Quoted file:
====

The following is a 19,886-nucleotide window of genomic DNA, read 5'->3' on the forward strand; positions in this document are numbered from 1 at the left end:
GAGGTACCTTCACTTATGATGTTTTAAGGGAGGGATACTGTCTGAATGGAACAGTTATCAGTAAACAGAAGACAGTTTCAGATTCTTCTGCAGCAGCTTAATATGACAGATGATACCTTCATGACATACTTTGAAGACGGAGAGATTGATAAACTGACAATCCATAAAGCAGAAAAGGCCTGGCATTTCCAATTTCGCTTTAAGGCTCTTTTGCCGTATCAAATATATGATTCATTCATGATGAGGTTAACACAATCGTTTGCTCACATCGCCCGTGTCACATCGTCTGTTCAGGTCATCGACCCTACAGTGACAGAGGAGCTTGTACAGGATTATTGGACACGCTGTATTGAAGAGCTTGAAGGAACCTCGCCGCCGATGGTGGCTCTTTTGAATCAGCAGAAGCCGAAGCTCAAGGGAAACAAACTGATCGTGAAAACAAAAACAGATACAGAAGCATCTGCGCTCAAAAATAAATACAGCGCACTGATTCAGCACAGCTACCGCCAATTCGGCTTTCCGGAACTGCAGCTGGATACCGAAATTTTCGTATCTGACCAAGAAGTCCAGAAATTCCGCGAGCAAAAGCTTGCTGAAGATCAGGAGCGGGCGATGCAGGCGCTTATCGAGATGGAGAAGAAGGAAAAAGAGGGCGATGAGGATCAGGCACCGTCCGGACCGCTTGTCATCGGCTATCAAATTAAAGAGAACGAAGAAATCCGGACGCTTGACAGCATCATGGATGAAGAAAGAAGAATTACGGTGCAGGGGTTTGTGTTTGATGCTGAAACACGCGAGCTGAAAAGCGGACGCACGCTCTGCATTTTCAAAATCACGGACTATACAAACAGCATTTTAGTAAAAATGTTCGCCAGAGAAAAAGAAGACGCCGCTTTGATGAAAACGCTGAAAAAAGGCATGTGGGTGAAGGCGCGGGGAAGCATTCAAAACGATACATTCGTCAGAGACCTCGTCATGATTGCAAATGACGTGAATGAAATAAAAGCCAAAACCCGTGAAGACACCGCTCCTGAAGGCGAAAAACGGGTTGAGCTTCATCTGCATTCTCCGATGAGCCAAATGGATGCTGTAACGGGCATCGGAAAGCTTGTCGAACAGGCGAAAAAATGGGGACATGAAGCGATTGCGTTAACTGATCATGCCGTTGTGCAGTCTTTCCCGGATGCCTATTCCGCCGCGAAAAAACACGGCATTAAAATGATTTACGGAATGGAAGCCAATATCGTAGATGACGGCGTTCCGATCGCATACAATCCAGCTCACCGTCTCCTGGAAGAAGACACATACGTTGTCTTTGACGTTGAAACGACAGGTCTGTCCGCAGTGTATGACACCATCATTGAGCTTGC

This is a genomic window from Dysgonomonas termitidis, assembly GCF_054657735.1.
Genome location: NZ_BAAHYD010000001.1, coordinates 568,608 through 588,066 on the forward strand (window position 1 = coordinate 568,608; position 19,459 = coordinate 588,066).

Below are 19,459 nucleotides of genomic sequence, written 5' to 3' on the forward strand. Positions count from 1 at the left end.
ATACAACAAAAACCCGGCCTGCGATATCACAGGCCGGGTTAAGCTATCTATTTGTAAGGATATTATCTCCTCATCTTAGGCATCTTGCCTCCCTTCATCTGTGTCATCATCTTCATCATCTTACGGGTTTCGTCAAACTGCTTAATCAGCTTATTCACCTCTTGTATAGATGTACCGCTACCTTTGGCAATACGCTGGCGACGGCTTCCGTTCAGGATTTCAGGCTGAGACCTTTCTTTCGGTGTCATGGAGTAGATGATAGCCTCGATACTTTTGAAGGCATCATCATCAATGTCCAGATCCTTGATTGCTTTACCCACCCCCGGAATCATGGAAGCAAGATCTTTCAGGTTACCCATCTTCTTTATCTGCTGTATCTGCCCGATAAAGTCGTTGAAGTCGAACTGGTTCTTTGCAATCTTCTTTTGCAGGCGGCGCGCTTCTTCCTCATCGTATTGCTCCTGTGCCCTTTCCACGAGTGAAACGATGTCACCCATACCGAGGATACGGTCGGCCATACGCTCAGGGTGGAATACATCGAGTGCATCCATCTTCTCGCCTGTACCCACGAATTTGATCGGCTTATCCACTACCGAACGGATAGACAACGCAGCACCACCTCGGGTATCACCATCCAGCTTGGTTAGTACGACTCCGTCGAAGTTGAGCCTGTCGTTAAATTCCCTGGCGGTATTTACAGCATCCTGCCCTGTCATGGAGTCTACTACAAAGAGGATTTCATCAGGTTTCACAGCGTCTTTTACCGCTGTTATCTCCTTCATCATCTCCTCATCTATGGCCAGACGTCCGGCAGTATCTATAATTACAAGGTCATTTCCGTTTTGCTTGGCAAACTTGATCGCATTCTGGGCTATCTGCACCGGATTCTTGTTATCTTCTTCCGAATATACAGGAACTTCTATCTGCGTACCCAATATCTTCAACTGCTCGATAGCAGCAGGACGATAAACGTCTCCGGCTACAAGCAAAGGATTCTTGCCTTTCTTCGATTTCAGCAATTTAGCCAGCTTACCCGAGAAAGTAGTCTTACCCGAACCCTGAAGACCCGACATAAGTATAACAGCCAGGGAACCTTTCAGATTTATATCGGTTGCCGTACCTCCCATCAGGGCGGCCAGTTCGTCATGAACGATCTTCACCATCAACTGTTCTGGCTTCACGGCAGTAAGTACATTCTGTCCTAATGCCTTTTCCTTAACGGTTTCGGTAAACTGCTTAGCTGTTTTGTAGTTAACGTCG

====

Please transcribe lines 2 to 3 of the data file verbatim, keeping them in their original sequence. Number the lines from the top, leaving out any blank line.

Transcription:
GAGGTACCTTCACTTATGATGTTTTAAGGGAGGGATACTGTCTGAATGGAACAGTTATCAGTAAACAGAAGACAGTTTCAGATTCTTCTGCAGCAGCTTAATATGACAGATGATACCTTCATGACATACTTTGAAGACGGAGAGATTGATAAACTGACAATCCATAAAGCAGAAAAGGCCTGGCATTTCCAATTTCGCTTTAAGGCTCTTTTGCCGTATCAAATATATGATTCATTCATGATGAGGTTAACACAATCGTTTGCTCACATCGCCCGTGTCACATCGTCTGTTCAGGTCATCGACCCTACAGTGACAGAGGAGCTTGTACAGGATTATTGGACACGCTGTATTGAAGAGCTTGAAGGAACCTCGCCGCCGATGGTGGCTCTTTTGAATCAGCAGAAGCCGAAGCTCAAGGGAAACAAACTGATCGTGAAAACAAAAACAGATACAGAAGCATCTGCGCTCAAAAATAAATACAGCGCACTGATTCAGCACAGCTACCGCCAATTCGGCTTTCCGGAACTGCAGCTGGATACCGAAATTTTCGTATCTGACCAAGAAGTCCAGAAATTCCGCGAGCAAAAGCTTGCTGAAGATCAGGAGCGGGCGATGCAGGCGCTTATCGAGATGGAGAAGAAGGAAAAAGAGGGCGATGAGGATCAGGCACCGTCCGGACCGCTTGTCATCGGCTATCAAATTAAAGAGAACGAAGAAATCCGGACGCTTGACAGCATCATGGATGAAGAAAGAAGAATTACGGTGCAGGGGTTTGTGTTTGATGCTGAAACACGCGAGCTGAAAAGCGGACGCACGCTCTGCATTTTCAAAATCACGGACTATACAAACAGCATTTTAGTAAAAATGTTCGCCAGAGAAAAAGAAGACGCCGCTTTGATGAAAACGCTGAAAAAAGGCATGTGGGTGAAGGCGCGGGGAAGCATTCAAAACGATACATTCGTCAGAGACCTCGTCATGATTGCAAATGACGTGAATGAAATAAAAGCCAAAACCCGTGAAGACACCGCTCCTGAAGGCGAAAAACGGGTTGAGCTTCATCTGCATTCTCCGATGAGCCAAATGGATGCTGTAACGGGCATCGGAAAGCTTGTCGAACAGGCGAAAAAATGGGGACATGAAGCGATTGCGTTAACTGATCATGCCGTTGTGCAGTCTTTCCCGGATGCCTATTCCGCCGCGAAAAAACACGGCATTAAAATGATTTACGGAATGGAAGCCAATATCGTAGATGACGGCGTTCCGATCGCATACAATCCAGCTCACCGTCTCCTGGAAGAAGACACATACGTTGTCTTTGACGTTGAAACGACAGGTCTGTCCGCAGTGTATGACACCATCATTGAGCTTGC

This is a genomic window from Dysgonomonas termitidis, assembly GCF_054657735.1.